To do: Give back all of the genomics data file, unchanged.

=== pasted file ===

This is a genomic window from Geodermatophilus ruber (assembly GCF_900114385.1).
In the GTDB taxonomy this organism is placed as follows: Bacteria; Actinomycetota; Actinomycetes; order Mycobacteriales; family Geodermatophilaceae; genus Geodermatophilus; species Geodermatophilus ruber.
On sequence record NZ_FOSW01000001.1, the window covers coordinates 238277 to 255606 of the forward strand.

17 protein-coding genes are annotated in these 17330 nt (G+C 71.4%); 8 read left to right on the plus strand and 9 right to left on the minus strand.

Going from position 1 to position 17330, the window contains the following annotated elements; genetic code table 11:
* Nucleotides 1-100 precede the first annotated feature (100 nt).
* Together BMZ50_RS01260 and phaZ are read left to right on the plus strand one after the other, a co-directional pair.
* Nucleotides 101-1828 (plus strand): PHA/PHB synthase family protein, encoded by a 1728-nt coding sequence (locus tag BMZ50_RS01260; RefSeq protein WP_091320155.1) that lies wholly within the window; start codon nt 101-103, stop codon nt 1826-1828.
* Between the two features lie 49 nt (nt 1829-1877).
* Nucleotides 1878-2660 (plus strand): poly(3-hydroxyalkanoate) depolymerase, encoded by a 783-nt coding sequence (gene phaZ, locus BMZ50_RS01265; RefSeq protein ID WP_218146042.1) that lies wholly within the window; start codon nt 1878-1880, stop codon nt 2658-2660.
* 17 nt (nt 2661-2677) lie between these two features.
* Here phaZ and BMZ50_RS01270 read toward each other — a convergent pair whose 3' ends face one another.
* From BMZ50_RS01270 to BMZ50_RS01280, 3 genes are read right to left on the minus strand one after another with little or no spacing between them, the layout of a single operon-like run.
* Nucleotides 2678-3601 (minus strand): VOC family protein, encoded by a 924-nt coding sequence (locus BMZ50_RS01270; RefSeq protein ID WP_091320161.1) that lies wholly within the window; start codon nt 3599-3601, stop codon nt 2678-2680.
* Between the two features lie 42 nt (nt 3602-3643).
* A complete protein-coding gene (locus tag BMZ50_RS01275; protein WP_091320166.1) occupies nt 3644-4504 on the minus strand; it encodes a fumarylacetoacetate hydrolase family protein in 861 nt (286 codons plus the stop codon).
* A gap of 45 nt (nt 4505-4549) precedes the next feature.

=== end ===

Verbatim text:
This is a genomic window from Geodermatophilus ruber (assembly GCF_900114385.1).
In the GTDB taxonomy this organism is placed as follows: Bacteria; Actinomycetota; Actinomycetes; order Mycobacteriales; family Geodermatophilaceae; genus Geodermatophilus; species Geodermatophilus ruber.
On sequence record NZ_FOSW01000001.1, the window covers coordinates 238277 to 255606 of the forward strand.

17 protein-coding genes are annotated in these 17330 nt (G+C 71.4%); 8 read left to right on the plus strand and 9 right to left on the minus strand.

Going from position 1 to position 17330, the window contains the following annotated elements; genetic code table 11:
* Nucleotides 1-100 precede the first annotated feature (100 nt).
* Together BMZ50_RS01260 and phaZ are read left to right on the plus strand one after the other, a co-directional pair.
* Nucleotides 101-1828 (plus strand): PHA/PHB synthase family protein, encoded by a 1728-nt coding sequence (locus tag BMZ50_RS01260; RefSeq protein WP_091320155.1) that lies wholly within the window; start codon nt 101-103, stop codon nt 1826-1828.
* Between the two features lie 49 nt (nt 1829-1877).
* Nucleotides 1878-2660 (plus strand): poly(3-hydroxyalkanoate) depolymerase, encoded by a 783-nt coding sequence (gene phaZ, locus BMZ50_RS01265; RefSeq protein ID WP_218146042.1) that lies wholly within the window; start codon nt 1878-1880, stop codon nt 2658-2660.
* 17 nt (nt 2661-2677) lie between these two features.
* Here phaZ and BMZ50_RS01270 read toward each other — a convergent pair whose 3' ends face one another.
* From BMZ50_RS01270 to BMZ50_RS01280, 3 genes are read right to left on the minus strand one after another with little or no spacing between them, the layout of a single operon-like run.
* Nucleotides 2678-3601 (minus strand): VOC family protein, encoded by a 924-nt coding sequence (locus BMZ50_RS01270; RefSeq protein ID WP_091320161.1) that lies wholly within the window; start codon nt 3599-3601, stop codon nt 2678-2680.
* Between the two features lie 42 nt (nt 3602-3643).
* A complete protein-coding gene (locus tag BMZ50_RS01275; protein WP_091320166.1) occupies nt 3644-4504 on the minus strand; it encodes a fumarylacetoacetate hydrolase family protein in 861 nt (286 codons plus the stop codon).
* A gap of 45 nt (nt 4505-4549) precedes the next feature.